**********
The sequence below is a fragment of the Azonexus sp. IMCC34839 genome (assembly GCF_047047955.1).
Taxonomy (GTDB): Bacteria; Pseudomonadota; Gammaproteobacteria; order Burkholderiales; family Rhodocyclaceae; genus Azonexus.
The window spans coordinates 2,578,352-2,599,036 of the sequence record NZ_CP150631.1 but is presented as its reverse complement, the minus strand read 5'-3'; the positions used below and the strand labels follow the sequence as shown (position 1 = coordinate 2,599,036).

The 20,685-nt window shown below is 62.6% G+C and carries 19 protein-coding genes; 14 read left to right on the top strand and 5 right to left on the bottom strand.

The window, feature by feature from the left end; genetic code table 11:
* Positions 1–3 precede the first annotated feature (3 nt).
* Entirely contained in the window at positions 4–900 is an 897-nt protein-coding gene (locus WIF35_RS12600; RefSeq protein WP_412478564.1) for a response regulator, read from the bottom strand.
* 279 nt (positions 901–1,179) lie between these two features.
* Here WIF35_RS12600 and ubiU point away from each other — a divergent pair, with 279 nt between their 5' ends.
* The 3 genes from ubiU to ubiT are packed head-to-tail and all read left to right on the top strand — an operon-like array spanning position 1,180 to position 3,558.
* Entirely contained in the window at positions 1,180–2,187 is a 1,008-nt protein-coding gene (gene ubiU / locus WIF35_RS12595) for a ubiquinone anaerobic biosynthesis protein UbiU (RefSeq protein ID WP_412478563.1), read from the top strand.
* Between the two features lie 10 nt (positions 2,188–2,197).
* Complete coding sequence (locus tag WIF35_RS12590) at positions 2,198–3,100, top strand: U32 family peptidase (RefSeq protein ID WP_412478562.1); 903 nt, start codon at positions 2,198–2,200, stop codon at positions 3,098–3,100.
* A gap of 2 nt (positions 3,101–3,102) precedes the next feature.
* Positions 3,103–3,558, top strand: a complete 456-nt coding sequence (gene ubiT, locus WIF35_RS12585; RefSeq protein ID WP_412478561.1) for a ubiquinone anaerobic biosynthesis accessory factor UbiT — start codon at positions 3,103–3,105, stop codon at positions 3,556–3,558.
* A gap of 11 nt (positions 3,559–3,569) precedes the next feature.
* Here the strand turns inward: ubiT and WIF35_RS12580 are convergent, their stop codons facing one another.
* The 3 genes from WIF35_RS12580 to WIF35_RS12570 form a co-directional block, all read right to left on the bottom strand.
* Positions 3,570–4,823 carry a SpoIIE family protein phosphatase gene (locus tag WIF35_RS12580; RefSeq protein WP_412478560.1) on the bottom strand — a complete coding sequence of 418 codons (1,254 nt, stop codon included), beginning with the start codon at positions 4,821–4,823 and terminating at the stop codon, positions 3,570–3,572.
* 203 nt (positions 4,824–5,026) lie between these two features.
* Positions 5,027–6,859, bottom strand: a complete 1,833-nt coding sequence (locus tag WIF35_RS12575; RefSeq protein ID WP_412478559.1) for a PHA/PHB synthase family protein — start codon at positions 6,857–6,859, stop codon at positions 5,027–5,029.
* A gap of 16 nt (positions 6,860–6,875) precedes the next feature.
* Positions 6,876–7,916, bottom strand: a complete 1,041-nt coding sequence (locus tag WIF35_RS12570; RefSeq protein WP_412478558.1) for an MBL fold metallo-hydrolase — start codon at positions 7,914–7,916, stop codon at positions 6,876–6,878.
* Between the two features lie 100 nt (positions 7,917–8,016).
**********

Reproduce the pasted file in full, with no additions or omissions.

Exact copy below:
The sequence below is a fragment of the Azonexus sp. IMCC34839 genome (assembly GCF_047047955.1).
Taxonomy (GTDB): Bacteria; Pseudomonadota; Gammaproteobacteria; order Burkholderiales; family Rhodocyclaceae; genus Azonexus.
The window spans coordinates 2,578,352-2,599,036 of the sequence record NZ_CP150631.1 but is presented as its reverse complement, the minus strand read 5'-3'; the positions used below and the strand labels follow the sequence as shown (position 1 = coordinate 2,599,036).

The 20,685-nt window shown below is 62.6% G+C and carries 19 protein-coding genes; 14 read left to right on the top strand and 5 right to left on the bottom strand.

The window, feature by feature from the left end; genetic code table 11:
* Positions 1–3 precede the first annotated feature (3 nt).
* Entirely contained in the window at positions 4–900 is an 897-nt protein-coding gene (locus WIF35_RS12600; RefSeq protein WP_412478564.1) for a response regulator, read from the bottom strand.
* 279 nt (positions 901–1,179) lie between these two features.
* Here WIF35_RS12600 and ubiU point away from each other — a divergent pair, with 279 nt between their 5' ends.
* The 3 genes from ubiU to ubiT are packed head-to-tail and all read left to right on the top strand — an operon-like array spanning position 1,180 to position 3,558.
* Entirely contained in the window at positions 1,180–2,187 is a 1,008-nt protein-coding gene (gene ubiU / locus WIF35_RS12595) for a ubiquinone anaerobic biosynthesis protein UbiU (RefSeq protein ID WP_412478563.1), read from the top strand.
* Between the two features lie 10 nt (positions 2,188–2,197).
* Complete coding sequence (locus tag WIF35_RS12590) at positions 2,198–3,100, top strand: U32 family peptidase (RefSeq protein ID WP_412478562.1); 903 nt, start codon at positions 2,198–2,200, stop codon at positions 3,098–3,100.
* A gap of 2 nt (positions 3,101–3,102) precedes the next feature.
* Positions 3,103–3,558, top strand: a complete 456-nt coding sequence (gene ubiT, locus WIF35_RS12585; RefSeq protein ID WP_412478561.1) for a ubiquinone anaerobic biosynthesis accessory factor UbiT — start codon at positions 3,103–3,105, stop codon at positions 3,556–3,558.
* A gap of 11 nt (positions 3,559–3,569) precedes the next feature.
* Here the strand turns inward: ubiT and WIF35_RS12580 are convergent, their stop codons facing one another.
* The 3 genes from WIF35_RS12580 to WIF35_RS12570 form a co-directional block, all read right to left on the bottom strand.
* Positions 3,570–4,823 carry a SpoIIE family protein phosphatase gene (locus tag WIF35_RS12580; RefSeq protein WP_412478560.1) on the bottom strand — a complete coding sequence of 418 codons (1,254 nt, stop codon included), beginning with the start codon at positions 4,821–4,823 and terminating at the stop codon, positions 3,570–3,572.
* 203 nt (positions 4,824–5,026) lie between these two features.
* Positions 5,027–6,859, bottom strand: a complete 1,833-nt coding sequence (locus tag WIF35_RS12575; RefSeq protein ID WP_412478559.1) for a PHA/PHB synthase family protein — start codon at positions 6,857–6,859, stop codon at positions 5,027–5,029.
* A gap of 16 nt (positions 6,860–6,875) precedes the next feature.
* Positions 6,876–7,916, bottom strand: a complete 1,041-nt coding sequence (locus tag WIF35_RS12570; RefSeq protein WP_412478558.1) for an MBL fold metallo-hydrolase — start codon at positions 7,914–7,916, stop codon at positions 6,876–6,878.
* Between the two features lie 100 nt (positions 7,917–8,016).